Cisco buys home networker Linksys

Cisco buys home networker Linksys

Cisco Systems has announced a definitive agreement to acquire privately held Linksys Group, a leading provider of wired and wireless network products for consumers and small office/home office users, for $US500 million in stock.

The acquisition represents Cisco's entry into the high-growth consumer/SOHO market, that was expected to grow from $US3.7 billion in 2002 to $US7.5 billion in 2006 worldwide, the company said, citing data from Dell'Oro Group and Synergy Research.

Home networks allow consumers to share broadband Internet connections, files, printers, digital music, photos, and gaming over a wired or wireless LAN.

Under the terms of the agreement, Cisco will issue common stock with an aggregate value of approximately $US500 million to acquire Linksys and to assume all outstanding employee stock options. The acquisition of Linksys is expected to close in the fourth quarter of Cisco's fiscal year 2003.

"This acquisition is a solid example of Cisco's strategy to broaden its end-to-end portfolio of network solutions into high-growth markets such as wireless, voice-over-IP and storage-area networking," Cisco President and CEO, John Chambers, said.

Linksys has more than 70 products, including wireless routers and access points for simultaneous sharing of broadband Internet connections, and wireless network adapters and wireless print servers.

It also offers traditional wired products such as Ethernet routers and cable modems, unmanaged switches and hubs, print servers and network attached storage for sharing of digital music, photo and video media files.

Linksys owns 45 per cent of the market defined as 100 seats and lower and home networking.

There was no overlap with Cisco, even when you were talking low end switches, Cisco's were managed and Linksys' were unmanaged, Linksys President and CEO, Victor Tsao, said.

Linksys' business will be operated as a division of Cisco and its products will continue to be sold under the Linksys brand through its existing retail, distributor and e-commerce channels. In addition, Linksys will have access to Cisco's sales infrastructure to address international markets and the service provider channel.

The Linksys Group was founded in 1988 and has 308 employees. The Linksys business, led by Tsao, will report to Cisco senior vice-president and general manager, product development, Charlie Giancarlo.

The acquisition has been approved by the board of directors of each company and is subject to various closing conditions.

In other news, Cisco brought more clarity to its VoIP product line - literally - this week with the acquisition of SignalWorks, a maker of software for improving the sound quality of IP phone conversations.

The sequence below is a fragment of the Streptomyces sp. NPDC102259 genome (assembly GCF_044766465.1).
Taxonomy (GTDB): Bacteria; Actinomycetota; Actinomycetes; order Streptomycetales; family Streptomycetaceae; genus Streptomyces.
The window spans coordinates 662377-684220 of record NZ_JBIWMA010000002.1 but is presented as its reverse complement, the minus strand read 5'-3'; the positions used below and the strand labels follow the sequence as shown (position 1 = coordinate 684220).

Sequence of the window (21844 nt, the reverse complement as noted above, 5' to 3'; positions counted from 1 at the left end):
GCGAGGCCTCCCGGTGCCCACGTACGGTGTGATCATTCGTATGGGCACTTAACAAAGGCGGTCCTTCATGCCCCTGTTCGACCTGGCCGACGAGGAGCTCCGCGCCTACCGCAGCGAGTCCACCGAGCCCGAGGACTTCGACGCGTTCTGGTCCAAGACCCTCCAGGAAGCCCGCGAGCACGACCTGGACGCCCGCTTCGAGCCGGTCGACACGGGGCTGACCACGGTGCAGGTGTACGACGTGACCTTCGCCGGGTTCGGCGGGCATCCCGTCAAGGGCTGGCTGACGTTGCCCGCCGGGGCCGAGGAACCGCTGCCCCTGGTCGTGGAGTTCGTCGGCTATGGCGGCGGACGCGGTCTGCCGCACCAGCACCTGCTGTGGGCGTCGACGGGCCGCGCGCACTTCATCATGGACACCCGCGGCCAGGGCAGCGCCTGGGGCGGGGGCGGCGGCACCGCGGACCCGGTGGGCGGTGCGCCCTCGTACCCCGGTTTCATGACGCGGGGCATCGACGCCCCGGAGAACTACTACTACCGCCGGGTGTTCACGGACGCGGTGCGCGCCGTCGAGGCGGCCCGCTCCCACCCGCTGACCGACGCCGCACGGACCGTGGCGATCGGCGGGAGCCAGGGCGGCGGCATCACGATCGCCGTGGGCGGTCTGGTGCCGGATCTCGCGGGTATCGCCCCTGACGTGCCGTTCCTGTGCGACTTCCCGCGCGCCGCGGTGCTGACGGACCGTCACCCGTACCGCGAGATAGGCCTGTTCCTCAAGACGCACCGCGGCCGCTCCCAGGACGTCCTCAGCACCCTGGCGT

Even though Cisco characterises the acquisition as its entry into the home and consumer networking market, it is actually a re-entry. Cisco has attempted to enter the market through internal development a few times, dating back to the ill-fated CiscoPro effort in 1995, which was tailored to the home professional, among other targets.

Since then, Cisco formed and then disbanded a consumer line of business internally, demonstrated its products in "Internet home" applications and at the annual Consumer Electronics Show, and continues to develop and offer a broad line of SOHO routers.

"What we learned through that entire process was that is what not a question of products, but one of business model," said Giancarlo, who used to direct Cisco's consumer line of business. "We had developed great products for these markets - a number of firsts for the home market - but these things could not be sustained in Cisco's traditional business model.

"The high R&D, high support cost, high sales cost, which works great in an enterprise and service provider environment, is not the right one for a consumer model. What we believe is that this new business model will allow us to compete very successfully in that market."

Cisco senior vice-president of corporate development, Dan Scheinman, said: "We also believe broadband is at an inflection point. This is a time in the (home/consumer) market where it is really starting to move towards mass-market. It gives us a unique opportunity to enter the market at this point in time that may not have existed previously.

"Linksys has managed to pull off the magic of having both innovative product, leading brand, leading customer support, as well as maintaining a very lean operating expense model. Those things combined allow for Cisco to enter this new market in a way that it will make sense for the rest of the business."

Profits margins in the price-sensitive home/consumer network market were about 30 per cent, Giancarlo said, while Cisco's were at 70 per cent.

Cisco hoped to earn "higher-than-industry-average margins" in home/consumer networks through the Linksys acquisition, Giancarlo said.

Cisco will also go up against new, and more directly against some current, low-end competitors, such as Netgear and D-Link Systems.

According to NPD Techworld, Linksys owns 40 per cent of the retail networking market, followed by Netgear with 12 per cent and D-Link with 10 per cent. Microsoft has managed to capture only an 8 per cent share of the market.

"There are new competitors in this market for Cisco," Giancarlo said, "but this is a market where Linksys has competed extremely well, so I don't want to pretend that we are experts in this market.

"One of the reasons why we made a decision to purchase Linksys was because they are experts in this market. In spite of everything else that took place in this market over the last six months, Linksys has picked up additional market share points. We believe that we'll be able to compete very favourably in this market."

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